When news stories picked up that some lovely, anonymous Samaritan was able to put dozens of homeless in hotels around Chicago while the record polar vortex dropped temperatures to -39 degrees Celsius, I instantly had a picture of that person in my head.
Clearly, it’s some rich dude. Hotel rooms aren’t cheap, especially during a crisis. I imagined a philanthropist with a heart of gold, like I’ve seen in many films. Perhaps a billionaire who hasn’t been afflicted with affluenza giving back to the community, reaching back to help those in need.
I admit, the person who popped in my head was not a young, black millennial who described herself as a “regular” person who just wanted to help:
That’s her. Candice Payne. She would have remained anonymous, but word got out—and I’m glad it did. She deserves to have her praises sung.
To say that she likely saved dozens of lives is not an exaggeration.
She and her husband own a business on the South Side, and she passed by a homeless camp every day on her way to work. These weren’t just homeless men, there were women and children (some with disabilities) living in this camp as well.
When temperatures dropped below freezing, she was rightfully concerned. Fearing that local charities wouldn’t have the resources to help everyone in the camp, she organized an effort to get them shelter. She put together a team of eight business owners, and she called “dozens of motels” to secure rooms.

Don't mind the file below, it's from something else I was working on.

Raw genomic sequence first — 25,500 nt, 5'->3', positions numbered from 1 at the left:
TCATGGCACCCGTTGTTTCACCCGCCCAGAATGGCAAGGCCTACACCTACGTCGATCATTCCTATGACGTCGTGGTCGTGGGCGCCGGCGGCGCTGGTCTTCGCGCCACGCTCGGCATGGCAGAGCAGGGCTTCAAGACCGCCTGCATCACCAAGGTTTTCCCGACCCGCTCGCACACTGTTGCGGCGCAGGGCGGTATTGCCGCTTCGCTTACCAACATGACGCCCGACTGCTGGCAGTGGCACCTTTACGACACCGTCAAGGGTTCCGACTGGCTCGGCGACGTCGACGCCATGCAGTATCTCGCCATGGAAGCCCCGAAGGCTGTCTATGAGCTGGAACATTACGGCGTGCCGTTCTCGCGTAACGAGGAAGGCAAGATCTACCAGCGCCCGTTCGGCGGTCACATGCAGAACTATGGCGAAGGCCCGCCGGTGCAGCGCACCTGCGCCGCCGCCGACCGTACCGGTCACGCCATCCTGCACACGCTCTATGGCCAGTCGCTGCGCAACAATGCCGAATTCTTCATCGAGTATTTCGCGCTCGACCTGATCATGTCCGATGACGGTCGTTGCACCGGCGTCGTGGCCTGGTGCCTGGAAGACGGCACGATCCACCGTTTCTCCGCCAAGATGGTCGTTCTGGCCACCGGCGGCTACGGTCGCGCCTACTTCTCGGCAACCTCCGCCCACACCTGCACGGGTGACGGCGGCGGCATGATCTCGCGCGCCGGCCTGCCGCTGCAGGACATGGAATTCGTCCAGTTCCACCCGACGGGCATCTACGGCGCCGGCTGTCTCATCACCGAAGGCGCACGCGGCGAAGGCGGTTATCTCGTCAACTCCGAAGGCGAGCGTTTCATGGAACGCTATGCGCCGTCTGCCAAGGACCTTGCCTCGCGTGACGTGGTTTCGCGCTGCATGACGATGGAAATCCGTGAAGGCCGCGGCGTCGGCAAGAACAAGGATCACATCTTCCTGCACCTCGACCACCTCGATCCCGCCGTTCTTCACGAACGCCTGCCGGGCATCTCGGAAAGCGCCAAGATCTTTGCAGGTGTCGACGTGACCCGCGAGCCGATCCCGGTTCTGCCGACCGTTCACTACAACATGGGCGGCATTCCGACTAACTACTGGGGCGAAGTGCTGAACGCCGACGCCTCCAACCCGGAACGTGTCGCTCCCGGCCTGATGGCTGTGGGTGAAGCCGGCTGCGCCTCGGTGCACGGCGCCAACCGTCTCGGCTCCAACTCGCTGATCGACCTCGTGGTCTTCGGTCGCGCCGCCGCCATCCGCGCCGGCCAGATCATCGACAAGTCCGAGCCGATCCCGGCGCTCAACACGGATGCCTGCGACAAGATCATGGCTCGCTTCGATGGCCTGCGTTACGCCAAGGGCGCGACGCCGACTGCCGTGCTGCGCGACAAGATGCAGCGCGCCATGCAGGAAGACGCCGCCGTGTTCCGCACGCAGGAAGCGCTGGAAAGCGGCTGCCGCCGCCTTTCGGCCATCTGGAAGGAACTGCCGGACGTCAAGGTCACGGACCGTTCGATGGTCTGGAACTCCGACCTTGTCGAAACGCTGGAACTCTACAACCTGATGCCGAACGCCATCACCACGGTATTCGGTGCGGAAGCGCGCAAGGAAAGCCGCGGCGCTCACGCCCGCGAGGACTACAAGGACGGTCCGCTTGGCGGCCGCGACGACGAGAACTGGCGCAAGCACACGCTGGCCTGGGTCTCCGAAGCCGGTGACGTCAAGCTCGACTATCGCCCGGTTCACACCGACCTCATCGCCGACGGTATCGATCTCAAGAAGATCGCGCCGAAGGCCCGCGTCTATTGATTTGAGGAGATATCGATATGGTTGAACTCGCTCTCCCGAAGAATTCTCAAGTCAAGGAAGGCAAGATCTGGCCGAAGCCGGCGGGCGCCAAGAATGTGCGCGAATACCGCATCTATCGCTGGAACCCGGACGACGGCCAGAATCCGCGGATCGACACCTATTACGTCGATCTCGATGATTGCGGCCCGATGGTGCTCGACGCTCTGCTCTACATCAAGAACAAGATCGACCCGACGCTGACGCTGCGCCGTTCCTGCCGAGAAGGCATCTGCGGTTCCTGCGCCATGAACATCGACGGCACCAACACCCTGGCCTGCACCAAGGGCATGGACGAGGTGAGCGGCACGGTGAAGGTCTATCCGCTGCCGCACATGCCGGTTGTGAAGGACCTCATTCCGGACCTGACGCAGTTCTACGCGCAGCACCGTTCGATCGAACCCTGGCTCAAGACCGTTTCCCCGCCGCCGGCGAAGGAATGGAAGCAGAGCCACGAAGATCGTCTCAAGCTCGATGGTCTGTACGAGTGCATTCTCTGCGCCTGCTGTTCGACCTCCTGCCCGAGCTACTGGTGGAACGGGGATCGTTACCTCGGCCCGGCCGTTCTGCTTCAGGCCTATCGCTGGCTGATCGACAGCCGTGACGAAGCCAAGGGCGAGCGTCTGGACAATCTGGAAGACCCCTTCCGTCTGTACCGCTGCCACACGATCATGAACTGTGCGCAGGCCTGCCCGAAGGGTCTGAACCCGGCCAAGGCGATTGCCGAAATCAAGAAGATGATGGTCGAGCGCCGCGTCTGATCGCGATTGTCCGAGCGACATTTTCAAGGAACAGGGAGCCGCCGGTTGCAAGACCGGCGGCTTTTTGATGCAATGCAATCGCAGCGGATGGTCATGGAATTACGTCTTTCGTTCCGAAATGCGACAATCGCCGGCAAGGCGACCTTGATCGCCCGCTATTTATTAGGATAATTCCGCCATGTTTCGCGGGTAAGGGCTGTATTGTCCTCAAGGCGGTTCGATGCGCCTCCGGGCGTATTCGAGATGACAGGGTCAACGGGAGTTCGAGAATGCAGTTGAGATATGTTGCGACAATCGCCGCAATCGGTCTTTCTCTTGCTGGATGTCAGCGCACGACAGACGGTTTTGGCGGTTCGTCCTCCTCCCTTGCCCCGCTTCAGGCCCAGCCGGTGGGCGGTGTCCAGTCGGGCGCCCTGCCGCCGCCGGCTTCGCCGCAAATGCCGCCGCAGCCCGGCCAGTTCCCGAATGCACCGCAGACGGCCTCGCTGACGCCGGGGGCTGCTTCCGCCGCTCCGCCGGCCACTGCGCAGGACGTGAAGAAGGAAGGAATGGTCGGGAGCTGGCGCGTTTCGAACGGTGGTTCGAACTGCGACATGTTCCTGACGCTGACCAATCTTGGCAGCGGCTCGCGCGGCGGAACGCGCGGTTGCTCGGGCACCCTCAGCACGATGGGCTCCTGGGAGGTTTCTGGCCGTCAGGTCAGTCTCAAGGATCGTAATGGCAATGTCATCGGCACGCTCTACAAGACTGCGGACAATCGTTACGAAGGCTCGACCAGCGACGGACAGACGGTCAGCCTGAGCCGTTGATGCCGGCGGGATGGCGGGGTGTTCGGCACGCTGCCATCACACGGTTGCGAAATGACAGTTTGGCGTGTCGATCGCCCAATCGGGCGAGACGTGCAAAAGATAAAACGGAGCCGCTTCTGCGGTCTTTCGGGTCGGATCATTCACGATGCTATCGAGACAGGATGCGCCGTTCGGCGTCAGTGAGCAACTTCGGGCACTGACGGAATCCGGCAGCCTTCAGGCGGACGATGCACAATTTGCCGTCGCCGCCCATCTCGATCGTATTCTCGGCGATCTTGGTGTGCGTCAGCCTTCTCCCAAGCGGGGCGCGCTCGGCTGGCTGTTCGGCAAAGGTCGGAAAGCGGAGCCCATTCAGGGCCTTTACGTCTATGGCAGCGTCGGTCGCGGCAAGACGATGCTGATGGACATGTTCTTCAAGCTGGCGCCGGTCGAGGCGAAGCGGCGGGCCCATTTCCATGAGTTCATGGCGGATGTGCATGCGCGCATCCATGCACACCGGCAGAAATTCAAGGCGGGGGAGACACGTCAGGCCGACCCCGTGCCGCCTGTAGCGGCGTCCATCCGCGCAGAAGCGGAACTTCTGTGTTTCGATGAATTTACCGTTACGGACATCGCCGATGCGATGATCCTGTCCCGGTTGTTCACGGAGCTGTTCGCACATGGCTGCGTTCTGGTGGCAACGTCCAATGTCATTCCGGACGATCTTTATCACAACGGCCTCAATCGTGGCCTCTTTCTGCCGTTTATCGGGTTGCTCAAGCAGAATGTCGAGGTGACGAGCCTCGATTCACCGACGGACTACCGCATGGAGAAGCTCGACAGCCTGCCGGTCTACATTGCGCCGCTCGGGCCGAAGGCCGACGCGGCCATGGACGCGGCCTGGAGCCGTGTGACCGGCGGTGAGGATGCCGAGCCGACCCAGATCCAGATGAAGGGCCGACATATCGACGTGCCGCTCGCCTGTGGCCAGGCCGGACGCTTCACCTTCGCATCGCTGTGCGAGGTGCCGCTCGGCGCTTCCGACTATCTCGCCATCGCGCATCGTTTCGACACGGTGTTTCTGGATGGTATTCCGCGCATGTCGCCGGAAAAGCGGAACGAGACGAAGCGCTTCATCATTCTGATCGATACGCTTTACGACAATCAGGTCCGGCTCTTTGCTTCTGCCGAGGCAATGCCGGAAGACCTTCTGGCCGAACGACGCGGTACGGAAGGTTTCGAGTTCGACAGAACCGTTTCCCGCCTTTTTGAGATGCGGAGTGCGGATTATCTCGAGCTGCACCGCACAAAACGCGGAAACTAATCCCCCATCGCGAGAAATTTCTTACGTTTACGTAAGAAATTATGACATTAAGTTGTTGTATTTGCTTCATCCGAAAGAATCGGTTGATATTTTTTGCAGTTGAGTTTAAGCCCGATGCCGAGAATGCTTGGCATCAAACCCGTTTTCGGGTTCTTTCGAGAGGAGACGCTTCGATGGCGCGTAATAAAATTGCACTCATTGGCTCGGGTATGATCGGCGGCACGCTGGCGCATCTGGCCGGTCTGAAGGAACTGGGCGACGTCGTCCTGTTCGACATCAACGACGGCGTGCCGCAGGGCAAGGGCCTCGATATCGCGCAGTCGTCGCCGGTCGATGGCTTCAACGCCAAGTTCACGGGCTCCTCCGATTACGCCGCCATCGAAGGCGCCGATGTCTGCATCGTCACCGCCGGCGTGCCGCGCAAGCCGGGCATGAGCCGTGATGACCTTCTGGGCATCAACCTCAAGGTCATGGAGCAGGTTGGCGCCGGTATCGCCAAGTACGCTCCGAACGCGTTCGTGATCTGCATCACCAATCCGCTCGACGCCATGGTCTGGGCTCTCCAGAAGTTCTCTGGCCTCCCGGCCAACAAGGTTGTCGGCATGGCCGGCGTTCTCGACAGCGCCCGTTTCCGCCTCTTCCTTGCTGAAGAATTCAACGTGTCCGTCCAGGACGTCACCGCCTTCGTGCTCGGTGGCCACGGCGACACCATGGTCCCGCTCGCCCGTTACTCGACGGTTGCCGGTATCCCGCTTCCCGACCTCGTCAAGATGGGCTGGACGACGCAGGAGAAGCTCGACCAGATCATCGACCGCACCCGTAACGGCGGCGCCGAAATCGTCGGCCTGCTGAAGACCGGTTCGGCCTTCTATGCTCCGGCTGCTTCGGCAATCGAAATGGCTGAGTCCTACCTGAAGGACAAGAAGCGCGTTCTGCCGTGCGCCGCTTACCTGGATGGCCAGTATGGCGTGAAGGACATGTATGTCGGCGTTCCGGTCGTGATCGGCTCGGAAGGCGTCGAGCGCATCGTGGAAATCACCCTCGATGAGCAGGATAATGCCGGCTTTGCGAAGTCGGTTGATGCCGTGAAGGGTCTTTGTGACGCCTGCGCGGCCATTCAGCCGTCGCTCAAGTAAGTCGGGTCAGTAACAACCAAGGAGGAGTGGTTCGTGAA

Only one would accept them: the Amber Inn motel. (Which is where I’m staying the next time I visit the Windy City.)
Candice posted an Instagram message begging for people with passenger vans to help get them to the hotel quickly. Her selfless act inspired others to pitch in and help. People started donating food, clothing, and diapers. Her business partners cooked meals at the hotel. Volunteers started driving around other encampments to rescue others.
Candice lit a fire, and is a freaking hero.
I’m so happy and lucky that good people like Candice Payne exist among us. She’s a good reminder that there are so many good people out there actually helping those in need, even while others continue to just be vile.
One good example of doing the opposite is Orlando’s Channel 9 WFTV, which has run multiple stories on the horror of homeless people using our libraries. The most recent story featured two disdainful reporters, including one named Steve Barrett, sporting a zipped-down pullover, complaining to viewers that “you can see over here, there's a homeless feeding right next door”, as if they were animals.
What sad, little men.
Thank you, Candice. Not just for being amazing, but for being the face I’ll picture the very next time I hear a story about an anonymous person doing something wonderful to restore my faith in humanity.
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